JP McManus's Galway Plate domination might have come to an abrupt end on Wednesday but he received ample compensation yesterday when Thomas Edison finally fulfilled his promise with a barnstorming Guinness Galway Hurdle success under Tony McCoy.
There aren't many marquee National Hunt events that the sport's greatest benefactor hasn't won, but the most valuable jumps race in the land was one of them until his heavily backed 7/2 favourite cruised through between horses on the turn for home here en route to a bloodless three-length rout.
It also constituted a debut Galway Hurdle triumph for the increasingly prolific Ballybrit specialist Tony Martin, who was saddling his third winner of the week having also taken the opening night feature with the similarly fancied Quick Jack.
Ulsterman McCoy and his seven-year-old partner ultimately plundered the €250,000 showpiece in facile style.
In the process, they cruelly confined Martin's Co Meath neighbour Gordon Elliott and jockey Davy Condon to the runner-up berth for the third year in a row with Bayan. C'est la vie.
Thomas Edison slammed Champagne Fever in a Leopardstown bumper in 2011, yet his maiden hurdle win at Bellewstown two years ago was his sole victory in 14 starts over flights prior to this, and he floundered in the Hurdle behind yesterday's Goodwood heroine Missunited 12 months ago.
Two recent wins on the Flat, though, suggested that he had turned a corner.
"It was worth the wait!" Martin quipped.
"What can you say – it's a dream come true. Tony McCoy was excellent on him.
"He is a horse that can be very keen and he has taken a long time to learn his job. We never had him at the pitch we had him today before, but it helps when you have an owner with patience."
Asked if he ever lost faith in the horse, Martin's response was unequivocal: "Never."
McCoy, who recently turned 40 and won this race on Aidan O'Brien's Toast The Spreece in 1997, admitted he didn't share that faith.
"In my heart of hearts I didn't fancy him, but thankfully the trainer knows better than the rest of us," said the incredible 19-time champion, who jets back to England today in search of the 16 wins needed for a fastest century before September 4.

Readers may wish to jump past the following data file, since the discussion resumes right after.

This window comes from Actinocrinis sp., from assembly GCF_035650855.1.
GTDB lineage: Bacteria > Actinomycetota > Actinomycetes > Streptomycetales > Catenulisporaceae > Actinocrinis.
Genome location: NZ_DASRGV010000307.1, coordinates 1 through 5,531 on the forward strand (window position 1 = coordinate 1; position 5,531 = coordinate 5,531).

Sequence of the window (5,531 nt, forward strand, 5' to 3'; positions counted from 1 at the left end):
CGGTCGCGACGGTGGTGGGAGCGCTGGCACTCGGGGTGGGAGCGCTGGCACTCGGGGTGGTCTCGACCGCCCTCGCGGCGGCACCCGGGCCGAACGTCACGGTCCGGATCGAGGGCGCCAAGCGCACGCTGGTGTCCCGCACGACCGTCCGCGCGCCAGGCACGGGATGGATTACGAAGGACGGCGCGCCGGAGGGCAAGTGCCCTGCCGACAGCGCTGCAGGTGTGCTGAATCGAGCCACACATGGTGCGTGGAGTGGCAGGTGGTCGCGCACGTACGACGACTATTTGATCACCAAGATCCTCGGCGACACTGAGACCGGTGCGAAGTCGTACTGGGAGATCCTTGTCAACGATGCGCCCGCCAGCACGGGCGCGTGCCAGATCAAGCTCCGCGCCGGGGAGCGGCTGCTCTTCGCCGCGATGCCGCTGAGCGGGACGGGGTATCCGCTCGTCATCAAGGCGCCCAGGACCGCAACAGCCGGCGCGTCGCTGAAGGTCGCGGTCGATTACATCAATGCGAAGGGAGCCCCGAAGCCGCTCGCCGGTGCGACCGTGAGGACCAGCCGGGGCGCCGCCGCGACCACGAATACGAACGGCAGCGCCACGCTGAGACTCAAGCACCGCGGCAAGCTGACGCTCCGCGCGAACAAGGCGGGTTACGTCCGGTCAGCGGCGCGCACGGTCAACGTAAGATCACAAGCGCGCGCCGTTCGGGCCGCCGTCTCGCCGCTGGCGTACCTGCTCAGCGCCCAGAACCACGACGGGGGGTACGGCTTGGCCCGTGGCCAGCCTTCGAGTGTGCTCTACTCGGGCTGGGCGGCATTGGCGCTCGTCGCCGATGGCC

"The wins on the Flat have given the horse some confidence, but to turn him out like that in the richest jump race in the country was some effort. It was a good time to find the winning habit.
"He was very professional. He jumped very well and he travelled very well.
"It's like any big handicap – you need a horse with a bit of class."
As Missunited fought her way to a brave swansong victory at Goodwood amid raucous Ballybrit cheers, Johnny Murtagh was being interviewed after watching Dalkova secure his first Ballybrit win as a trainer.
"This is huge fore me but I think (Missunited's trainer) Michael Winters will give a better interview," he joked.
Dalkova had justified being backed from 10/1 into 13/2 courtesy of a canny front-running ride by Niall McCullagh in the Listed fillies' race.
"It's hard work as winners don't come as often," the former champion jockey said of his new vocation. "But Niall had great faith in this filly."
Willie Mullins and Paul Townend plundered their third wins of the week when the odds-on Alelchi Inois completed its own hat-trick in ready style in the novices' chase, while Stephen Mahon and Denis O'Regan took the beginners' equivalent with locally-owned 12/1 shot Aranhill Chief.
O'Regan was as polished as ever, but his fellow Youghal native Davy Russell briefly stole the show by performing a minor miracle to stay in the saddle after Vaxalco flung him into the air four-out.
In the mile handicap, Mick Halford and Shane Foley got off the mark with Hasanour (9/1), which knuckled down gamely to consign Sretaw to the runner-up berth for a sixth time in a row and a second this week.
Desertmore Stream (3/1) flew home late to nab Icy Reply in the novices' hurdle for Philip Fenton and Brian O'Connell, while Ridestan improved on its second run over hurdles here on Monday to readily land a touch (9/4 into 7/4 favourite) for Denis Hogan and Conor Hoban in the 12-furlong handicap.
John 'Shark' Hanlon's Patrick Mullins-ridden 6/4 favourite Clondaw Farmer then nosed out 50/1 shot Blueprint Bob in a thrilling climax to the bumper.
Mercifully, it was that kind of day for punters.
Attendance came in at 34,077 to easily outshine last year's rain-soaked 27,669.
Bookmakers' take came in at nearly €1.9million compared with €1.3million, while the Tote turnover was €997k versus €820k.